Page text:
The determination of prices is a key function of markets, yet sociologists are just
beginning to study it. Most theorists view prices as a consequence of economic processes.
By contrast, we consider how social structure shapes prices. Building on embeddedness
arguments and original fieldwork at large law firms, we propose that a firm's embedded
relationships influence prices by prompting private-information flows and informal
governance arrangements that add unique value to goods and services. We test our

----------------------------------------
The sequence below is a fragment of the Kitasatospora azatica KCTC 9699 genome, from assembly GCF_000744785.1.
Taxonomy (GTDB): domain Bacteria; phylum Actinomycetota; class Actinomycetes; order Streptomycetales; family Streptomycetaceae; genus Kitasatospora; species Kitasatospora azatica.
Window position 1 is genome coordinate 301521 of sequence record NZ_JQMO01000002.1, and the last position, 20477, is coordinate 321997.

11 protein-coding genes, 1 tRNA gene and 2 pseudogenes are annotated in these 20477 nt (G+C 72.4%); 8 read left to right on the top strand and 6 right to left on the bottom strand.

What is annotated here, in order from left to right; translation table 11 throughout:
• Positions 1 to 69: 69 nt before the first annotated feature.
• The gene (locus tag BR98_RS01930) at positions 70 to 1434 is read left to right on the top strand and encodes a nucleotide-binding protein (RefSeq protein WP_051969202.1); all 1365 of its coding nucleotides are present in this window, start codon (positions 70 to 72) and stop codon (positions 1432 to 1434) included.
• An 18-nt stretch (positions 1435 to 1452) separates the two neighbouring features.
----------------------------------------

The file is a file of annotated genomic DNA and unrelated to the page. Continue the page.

arguments with a separate longitudinal dataset on the pricing of legal services by
law firms that represent corporate America. We find that embeddedness can significantly
increase and decrease prices net of standard variables and in markets for both complex
and routine legal services. Moreover, results show that three forms of embeddedness—embedded
ties, board memberships, and status—affect prices in different directions and
have different magnitudes of effects that depend on the complexity of the legal service.